Are you carrying a big credit card balance? Or maybe you’re considering taking out a mortgage or other loan.
If so, it’s time to start worrying, at least a little bit.
With the U.S. economy gaining momentum, economists generally expect the Federal Reserve to start raising interest rates next year. Although a major boost seems unlikely, any upturn will increase borrowing costs for consumers.
“From a borrower’s perspective, the writing is on the wall,” said Greg McBride, chief financial analyst at North Palm Beach, Florida-based interest rate tracker Bankrate.com.
The last time the Fed raised the federal funds rate was in 2006. Since then, the rate plummeted to a target range of zero to 0.25 percent, where it’s been wedged for the last six years. Similarly, the prime rate, used as a benchmark for a variety of consumer loans, has been stuck at 3.25 percent.
After the Fed’s two-day December meeting earlier this month, Chairwoman Janet Yellen clarified the central bank’s monetary policy plans, saying it is likely to hold rates near zero at least through the first quarter. She also laid out the economic parameters that would need to be met for liftoff to begin later in the year and said that rates probably would be raised gradually thereafter. They may not return to more normal levels until 2017, she added.
For now, the outlook is likely for the Fed to engineer a couple of quarter-point rate hikes in the second half of 2015, McBride said.
Those increases would most directly affect rates charged on variable-rate credit cards — almost all credit cards these days have variable, not fixed, rates — home equity loans, adjustable-rate mortgages, and student and auto loans.
Fixed-rate mortgages — which were averaging 3.99 percent on a 30-year loan last week, according to Freddie Mac’s nationwide survey — should head higher even earlier, McBride said. “You’ll likely see them begin to move up as the timetable for Fed action comes into focus,” he said.
With the economy mending well and in less need of stimulus, the Fed will have more leeway to raise rates in an attempt to keep inflation in check.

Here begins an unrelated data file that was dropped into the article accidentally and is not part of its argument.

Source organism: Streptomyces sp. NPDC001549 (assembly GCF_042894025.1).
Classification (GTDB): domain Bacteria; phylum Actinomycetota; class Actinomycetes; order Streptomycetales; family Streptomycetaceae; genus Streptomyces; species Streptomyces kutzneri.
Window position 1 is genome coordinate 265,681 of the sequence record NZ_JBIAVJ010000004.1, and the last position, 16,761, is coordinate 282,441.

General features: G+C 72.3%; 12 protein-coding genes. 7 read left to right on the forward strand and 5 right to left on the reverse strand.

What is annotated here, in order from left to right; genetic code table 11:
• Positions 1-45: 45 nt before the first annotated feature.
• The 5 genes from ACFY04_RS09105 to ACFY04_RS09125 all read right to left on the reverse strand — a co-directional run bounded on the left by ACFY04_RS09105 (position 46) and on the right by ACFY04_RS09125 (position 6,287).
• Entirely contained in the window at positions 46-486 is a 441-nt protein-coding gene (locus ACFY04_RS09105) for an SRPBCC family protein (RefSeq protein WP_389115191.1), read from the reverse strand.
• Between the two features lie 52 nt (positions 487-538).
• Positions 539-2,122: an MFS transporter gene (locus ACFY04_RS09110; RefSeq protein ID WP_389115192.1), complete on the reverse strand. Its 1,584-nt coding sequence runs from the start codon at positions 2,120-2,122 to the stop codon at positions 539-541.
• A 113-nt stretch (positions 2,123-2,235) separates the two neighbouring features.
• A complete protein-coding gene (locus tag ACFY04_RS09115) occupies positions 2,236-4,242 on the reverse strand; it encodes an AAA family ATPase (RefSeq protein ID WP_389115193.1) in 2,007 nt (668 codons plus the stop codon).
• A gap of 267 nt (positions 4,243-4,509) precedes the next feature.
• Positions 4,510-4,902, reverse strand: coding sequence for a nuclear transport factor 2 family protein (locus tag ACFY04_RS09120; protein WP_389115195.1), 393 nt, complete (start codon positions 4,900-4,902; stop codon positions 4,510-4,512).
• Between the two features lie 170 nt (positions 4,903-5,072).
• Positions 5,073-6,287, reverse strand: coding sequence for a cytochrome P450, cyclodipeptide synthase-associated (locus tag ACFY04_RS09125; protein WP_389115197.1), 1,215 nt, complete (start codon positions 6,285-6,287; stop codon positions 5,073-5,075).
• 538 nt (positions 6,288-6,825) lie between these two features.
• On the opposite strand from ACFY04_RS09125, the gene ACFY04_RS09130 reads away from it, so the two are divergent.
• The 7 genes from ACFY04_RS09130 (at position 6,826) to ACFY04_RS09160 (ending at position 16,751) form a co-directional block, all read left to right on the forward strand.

In addition, the Fed needs to “reload the gun” for the next recession, McBride said. “There will be pressure on (Fed policymakers) to put a few rate increases under their belt just so they have some ammunition for the next time the economy rolls over.”
For borrowers, the message is clear.
“Whether interest rates go up a little or a lot remains to be seen, but they will go up,” McBride said. “There’s no better time than the present to use the tailwind of low interest rates to pay down your debt.”
On the flip side, if borrowing rates go up, that’s generally good news for savers.
Still, any improvement in deposit rates likely will be muted.
“I think savers will end up trailing the rate of inflation for the foreseeable future,” McBride said. “With inflation right now running at 1.7 percent annually, and the top-yielding online savings accounts paying 1 percent, the Fed would have to raise rates a few times, and you would still be trailing inflation.”
The other factor that likely will restrain deposit rates is that for most banks, loan demand has not picked up enough for them to aggressively court deposits.
Many banks “won’t feel compelled to raise deposit rates because they already have more deposits than they are able to lend out,” McBride said.